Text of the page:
One of the two or three major factors that led your author to the subject of vaudeville was a childhood obsession with the film The Wizard of Oz. Almost all of the major cast members were vaudeville veterans: Bert Lahr, Ray Bolger, Jack Haley, Charley Grapewin (Uncle Henry) and Singer’s Midgets. Judy Garland, 16 at the time of her casting, had spent ten of her 13 years in show business on the vaudeville stage.
This was possible because she was born in a vaudeville family and grew up in a vaudeville house. At the time of her birth in 1922, her father Frank Gumm, a singer, and her mother Ethel, a piano player, were managing (and performing at) the New Grand Theatre in Grand Rapids, Minnesota. The couple had toured for years as “Jack and Virgina Lee, Sweet Southern Singers”, but settled down to raise their three daughters. It was natural for Mary Jane, Dorothy and Frances to join their parents onstage. Frances’ (Judy’s) debut came at age 3, when she sang 7 choruses of “Jingle Bells”, to wild acclaim.
The family formed an act out of the Gumm Sisters, with Ethel as manager. They toured for a couple of years, then, in 1927, made the Los Angeles area their new home base, in the obvious hope that they’d get into pictures. Their first big break was a 1928 booking in the Meglin Kiddie’s Review at Loew’s State Theatre. “Baby” Gumm was by now the star of the act and was doing solo numbers and a Fanny Brice impression by this point. The act played all over the west, did shots on radio and Vitaphone shorts.
George Jessel is credited with giving them their new stage name. At a 1931 booking at Detroit’s Oriental Theatre where he was M.C., the girls were mistakenly billed as the “Glum Singers”. Jessel noted that “Gumm” wasn’t much better, and suggested they take the last named of NY drama critic Robert Garland.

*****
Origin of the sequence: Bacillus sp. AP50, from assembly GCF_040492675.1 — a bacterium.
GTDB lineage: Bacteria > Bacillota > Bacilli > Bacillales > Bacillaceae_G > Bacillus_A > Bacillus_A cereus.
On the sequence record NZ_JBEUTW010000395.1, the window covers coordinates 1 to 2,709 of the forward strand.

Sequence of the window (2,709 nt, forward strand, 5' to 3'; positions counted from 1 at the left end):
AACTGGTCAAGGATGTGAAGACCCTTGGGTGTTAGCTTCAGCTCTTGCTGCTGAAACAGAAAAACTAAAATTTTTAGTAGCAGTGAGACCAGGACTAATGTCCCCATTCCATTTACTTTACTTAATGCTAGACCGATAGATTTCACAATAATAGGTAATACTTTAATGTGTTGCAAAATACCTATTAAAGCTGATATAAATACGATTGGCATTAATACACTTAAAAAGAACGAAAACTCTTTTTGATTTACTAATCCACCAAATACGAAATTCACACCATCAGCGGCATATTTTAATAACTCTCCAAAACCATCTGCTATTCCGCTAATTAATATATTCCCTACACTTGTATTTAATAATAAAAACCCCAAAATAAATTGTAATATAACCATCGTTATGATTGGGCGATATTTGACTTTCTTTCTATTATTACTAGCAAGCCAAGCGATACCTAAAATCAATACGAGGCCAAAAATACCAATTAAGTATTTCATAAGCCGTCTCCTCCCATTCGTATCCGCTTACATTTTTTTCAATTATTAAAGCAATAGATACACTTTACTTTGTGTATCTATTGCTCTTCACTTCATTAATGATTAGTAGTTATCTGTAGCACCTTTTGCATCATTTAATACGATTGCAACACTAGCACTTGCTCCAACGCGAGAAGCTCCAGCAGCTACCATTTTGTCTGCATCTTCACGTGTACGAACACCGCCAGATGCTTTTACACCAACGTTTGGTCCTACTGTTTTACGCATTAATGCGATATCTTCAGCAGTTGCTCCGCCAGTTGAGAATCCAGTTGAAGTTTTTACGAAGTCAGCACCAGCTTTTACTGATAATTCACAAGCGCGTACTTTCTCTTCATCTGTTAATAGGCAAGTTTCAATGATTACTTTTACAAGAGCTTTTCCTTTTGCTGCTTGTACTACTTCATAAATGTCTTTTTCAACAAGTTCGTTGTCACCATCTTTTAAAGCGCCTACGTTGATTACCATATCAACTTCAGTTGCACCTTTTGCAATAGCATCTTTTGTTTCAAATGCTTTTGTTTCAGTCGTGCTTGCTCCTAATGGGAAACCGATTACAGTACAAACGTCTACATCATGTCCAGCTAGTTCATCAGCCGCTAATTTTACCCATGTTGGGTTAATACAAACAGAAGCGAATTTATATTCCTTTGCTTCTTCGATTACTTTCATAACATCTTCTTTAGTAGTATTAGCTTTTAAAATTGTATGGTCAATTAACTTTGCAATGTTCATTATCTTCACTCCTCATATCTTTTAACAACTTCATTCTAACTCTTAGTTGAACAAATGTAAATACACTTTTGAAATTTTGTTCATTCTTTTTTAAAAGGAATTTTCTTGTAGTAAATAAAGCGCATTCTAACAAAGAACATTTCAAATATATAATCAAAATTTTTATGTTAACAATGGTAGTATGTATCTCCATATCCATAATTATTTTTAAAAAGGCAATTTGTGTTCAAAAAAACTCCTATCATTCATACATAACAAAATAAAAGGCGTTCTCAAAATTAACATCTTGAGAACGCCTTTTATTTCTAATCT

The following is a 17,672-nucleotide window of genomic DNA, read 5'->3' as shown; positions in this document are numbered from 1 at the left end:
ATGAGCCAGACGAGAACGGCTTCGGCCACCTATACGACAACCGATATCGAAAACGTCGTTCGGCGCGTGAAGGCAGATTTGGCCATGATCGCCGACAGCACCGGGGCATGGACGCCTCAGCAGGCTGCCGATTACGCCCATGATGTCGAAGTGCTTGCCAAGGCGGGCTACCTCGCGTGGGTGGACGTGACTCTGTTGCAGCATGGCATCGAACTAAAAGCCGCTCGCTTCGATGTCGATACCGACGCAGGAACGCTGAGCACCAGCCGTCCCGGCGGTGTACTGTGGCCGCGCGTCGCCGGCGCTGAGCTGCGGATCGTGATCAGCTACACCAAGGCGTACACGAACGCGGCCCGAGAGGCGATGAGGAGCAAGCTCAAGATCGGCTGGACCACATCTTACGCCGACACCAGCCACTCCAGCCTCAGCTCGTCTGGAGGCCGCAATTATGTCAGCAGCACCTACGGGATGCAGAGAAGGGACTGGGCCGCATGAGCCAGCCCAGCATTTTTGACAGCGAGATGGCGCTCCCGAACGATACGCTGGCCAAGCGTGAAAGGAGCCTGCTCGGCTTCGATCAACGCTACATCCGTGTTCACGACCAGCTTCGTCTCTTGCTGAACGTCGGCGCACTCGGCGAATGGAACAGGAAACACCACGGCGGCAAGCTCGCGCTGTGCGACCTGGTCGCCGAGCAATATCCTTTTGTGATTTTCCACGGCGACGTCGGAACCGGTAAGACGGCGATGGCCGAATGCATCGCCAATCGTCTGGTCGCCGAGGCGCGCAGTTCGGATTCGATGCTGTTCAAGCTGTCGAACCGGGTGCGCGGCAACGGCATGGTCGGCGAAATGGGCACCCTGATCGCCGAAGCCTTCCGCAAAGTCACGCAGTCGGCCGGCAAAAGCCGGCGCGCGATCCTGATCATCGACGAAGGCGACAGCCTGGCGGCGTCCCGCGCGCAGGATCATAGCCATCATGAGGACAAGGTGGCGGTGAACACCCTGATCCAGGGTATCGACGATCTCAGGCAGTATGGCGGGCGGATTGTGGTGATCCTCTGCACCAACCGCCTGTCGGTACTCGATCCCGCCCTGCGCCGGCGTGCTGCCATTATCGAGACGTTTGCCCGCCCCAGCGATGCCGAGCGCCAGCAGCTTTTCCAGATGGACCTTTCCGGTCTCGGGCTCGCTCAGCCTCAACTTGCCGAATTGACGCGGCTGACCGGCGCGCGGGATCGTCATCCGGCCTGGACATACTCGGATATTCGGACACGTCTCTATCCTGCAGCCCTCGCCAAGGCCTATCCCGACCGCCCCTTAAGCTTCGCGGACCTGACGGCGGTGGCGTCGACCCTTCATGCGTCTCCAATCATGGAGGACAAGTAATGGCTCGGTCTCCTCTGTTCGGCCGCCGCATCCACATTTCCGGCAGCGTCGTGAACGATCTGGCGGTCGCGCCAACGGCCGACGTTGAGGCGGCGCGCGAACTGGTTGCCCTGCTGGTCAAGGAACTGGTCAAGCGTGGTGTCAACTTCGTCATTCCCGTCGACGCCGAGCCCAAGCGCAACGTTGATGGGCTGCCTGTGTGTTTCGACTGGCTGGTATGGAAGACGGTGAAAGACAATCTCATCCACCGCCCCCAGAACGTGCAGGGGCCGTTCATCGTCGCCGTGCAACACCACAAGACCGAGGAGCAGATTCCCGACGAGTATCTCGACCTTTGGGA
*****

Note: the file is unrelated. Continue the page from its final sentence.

In 1934, “Frances” decided to become Judy, which she took from a favorite Hoagy Carmichael song. At this time, the Garland Sisters had a weekly gig at the Wilshire-Ebell Theatre in Los Angeles, which is where scouts from MGM spotted her. That year Louis B. Mayer announced, “We have just signed a baby Nora Bayes.”
This was an apt characterization, for, just like Bayes, Garland combined an incredible voice with an uncanny gift to carry the emotional content of a song. She “acted” the song. Such intensity must be incredibly draining; it no doubt contributed to Garland’s emotional problems later in life.
After a couple of years cooling the heels of her patent leather shoes at MGM, Garland began to get cast. Classics include the Andy Hardy series with Mickey Rooney (late 30s—early 40s), The Wizard of Oz (1939), Babes in Arms (1939), Strike Up the Band (1940), Meet Me in St. Louis (1944), Easter Parade (1948), A Star is Born (1954), and dozens more.
In 1951 she headlined the revival of two-a-day vaudeville at the Palace. Originally booked for 4 weeks, Garland and the show were held over by popular demand for 19 weeks.
Garland’s last years were characterized by breakdowns, failed marriages, drug problems, collapses, and cancelled engagements, eventually ending in her unfortunate death by drug overdose in 1969. But the memory of how she was at her peak continues to endear her to millions of devoted fans.
Distinguished Progeny: Judy’s daughters Liza Minnelli and Lorna Luft carry on the Gumm family tradition to this day.
To find out more about the history of vaudeville including acts like the Gumm Sisters and Judy Garland, consult No Applause, Just Throw Money: The Book That Made Vaudeville Famous, available at Amazon, Barnes and Noble, and wherever nutty books are sold.